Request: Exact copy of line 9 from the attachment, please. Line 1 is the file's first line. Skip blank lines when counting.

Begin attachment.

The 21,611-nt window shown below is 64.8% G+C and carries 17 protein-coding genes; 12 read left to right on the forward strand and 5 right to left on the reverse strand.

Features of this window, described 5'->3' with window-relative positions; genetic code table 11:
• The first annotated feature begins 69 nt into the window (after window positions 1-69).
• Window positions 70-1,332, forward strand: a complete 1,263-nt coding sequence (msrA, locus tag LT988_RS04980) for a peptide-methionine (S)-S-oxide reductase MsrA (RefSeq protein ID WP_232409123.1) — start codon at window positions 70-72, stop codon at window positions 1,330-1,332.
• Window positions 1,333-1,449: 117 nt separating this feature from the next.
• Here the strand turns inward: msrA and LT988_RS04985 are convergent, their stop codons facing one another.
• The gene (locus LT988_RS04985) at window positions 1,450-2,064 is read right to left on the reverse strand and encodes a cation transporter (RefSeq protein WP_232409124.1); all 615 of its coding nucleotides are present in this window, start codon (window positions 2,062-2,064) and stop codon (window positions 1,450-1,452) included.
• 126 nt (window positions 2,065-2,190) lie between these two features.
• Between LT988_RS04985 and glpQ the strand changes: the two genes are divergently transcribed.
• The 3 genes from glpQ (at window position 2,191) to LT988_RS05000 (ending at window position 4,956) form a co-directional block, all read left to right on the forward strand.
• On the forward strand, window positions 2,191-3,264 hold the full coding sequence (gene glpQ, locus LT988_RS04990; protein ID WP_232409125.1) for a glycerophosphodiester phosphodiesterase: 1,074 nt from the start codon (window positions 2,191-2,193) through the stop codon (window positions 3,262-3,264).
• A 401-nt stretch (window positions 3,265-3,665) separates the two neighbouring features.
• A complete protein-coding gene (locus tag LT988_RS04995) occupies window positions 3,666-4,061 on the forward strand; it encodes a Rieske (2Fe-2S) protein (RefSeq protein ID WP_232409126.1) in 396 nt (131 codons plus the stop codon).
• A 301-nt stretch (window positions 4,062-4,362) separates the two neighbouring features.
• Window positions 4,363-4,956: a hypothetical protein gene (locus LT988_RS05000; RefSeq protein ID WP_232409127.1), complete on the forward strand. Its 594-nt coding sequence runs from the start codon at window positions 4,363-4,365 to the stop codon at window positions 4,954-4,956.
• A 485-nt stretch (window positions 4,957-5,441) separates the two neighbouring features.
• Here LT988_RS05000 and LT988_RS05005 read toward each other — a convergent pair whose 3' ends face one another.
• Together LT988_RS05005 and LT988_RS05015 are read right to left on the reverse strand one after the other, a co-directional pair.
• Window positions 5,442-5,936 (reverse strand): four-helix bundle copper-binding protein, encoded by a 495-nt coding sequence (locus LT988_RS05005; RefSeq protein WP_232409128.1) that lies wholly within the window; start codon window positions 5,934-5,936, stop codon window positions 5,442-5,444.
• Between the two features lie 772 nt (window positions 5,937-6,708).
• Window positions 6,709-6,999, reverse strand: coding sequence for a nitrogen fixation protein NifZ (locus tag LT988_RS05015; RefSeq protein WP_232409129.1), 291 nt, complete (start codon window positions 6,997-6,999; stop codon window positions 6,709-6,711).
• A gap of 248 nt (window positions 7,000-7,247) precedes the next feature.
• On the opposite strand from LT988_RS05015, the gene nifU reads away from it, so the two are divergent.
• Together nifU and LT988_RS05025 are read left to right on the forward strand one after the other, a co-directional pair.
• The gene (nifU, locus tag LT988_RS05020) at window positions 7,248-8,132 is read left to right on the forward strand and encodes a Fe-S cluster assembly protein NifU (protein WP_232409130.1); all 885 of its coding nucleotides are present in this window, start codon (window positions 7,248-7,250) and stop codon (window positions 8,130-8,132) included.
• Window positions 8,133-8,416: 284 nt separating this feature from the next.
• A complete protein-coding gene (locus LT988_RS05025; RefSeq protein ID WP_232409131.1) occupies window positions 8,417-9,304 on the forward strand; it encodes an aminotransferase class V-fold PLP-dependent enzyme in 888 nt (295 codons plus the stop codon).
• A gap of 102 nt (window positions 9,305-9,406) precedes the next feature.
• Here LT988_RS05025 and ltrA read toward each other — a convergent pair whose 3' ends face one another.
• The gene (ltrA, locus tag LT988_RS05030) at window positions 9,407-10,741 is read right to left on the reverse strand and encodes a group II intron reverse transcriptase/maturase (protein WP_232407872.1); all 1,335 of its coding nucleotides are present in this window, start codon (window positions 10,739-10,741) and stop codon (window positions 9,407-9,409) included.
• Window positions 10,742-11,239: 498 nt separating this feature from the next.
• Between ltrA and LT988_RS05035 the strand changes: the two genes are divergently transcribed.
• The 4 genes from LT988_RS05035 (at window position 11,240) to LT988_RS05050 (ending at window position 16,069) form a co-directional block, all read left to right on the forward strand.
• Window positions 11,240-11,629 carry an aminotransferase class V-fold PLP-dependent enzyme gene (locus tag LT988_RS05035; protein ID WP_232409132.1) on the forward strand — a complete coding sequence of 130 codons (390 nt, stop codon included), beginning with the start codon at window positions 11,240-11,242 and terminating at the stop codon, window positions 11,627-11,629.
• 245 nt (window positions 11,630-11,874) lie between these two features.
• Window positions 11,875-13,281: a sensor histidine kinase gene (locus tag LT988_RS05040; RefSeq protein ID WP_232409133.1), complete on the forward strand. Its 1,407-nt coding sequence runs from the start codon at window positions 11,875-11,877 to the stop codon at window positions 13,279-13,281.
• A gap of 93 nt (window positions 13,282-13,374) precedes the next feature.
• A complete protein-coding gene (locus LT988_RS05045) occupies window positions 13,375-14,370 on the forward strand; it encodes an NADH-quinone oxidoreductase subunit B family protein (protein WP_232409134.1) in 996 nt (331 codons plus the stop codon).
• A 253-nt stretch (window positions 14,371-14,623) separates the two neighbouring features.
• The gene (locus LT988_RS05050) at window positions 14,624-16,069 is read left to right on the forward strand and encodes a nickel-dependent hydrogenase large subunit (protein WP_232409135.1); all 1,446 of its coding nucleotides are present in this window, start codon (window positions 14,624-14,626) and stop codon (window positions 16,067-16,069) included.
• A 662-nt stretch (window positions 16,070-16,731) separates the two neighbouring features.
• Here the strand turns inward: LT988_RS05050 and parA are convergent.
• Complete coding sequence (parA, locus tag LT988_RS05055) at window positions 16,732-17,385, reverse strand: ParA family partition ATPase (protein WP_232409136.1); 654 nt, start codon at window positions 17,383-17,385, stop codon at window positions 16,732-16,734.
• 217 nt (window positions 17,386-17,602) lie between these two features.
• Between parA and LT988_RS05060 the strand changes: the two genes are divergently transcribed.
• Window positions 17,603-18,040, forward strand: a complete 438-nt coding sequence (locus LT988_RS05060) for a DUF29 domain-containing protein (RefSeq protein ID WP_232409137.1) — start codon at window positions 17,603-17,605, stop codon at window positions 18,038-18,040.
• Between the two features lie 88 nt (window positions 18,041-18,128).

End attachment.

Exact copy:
• Between LT988_RS04985 and glpQ the strand changes: the two genes are divergently transcribed.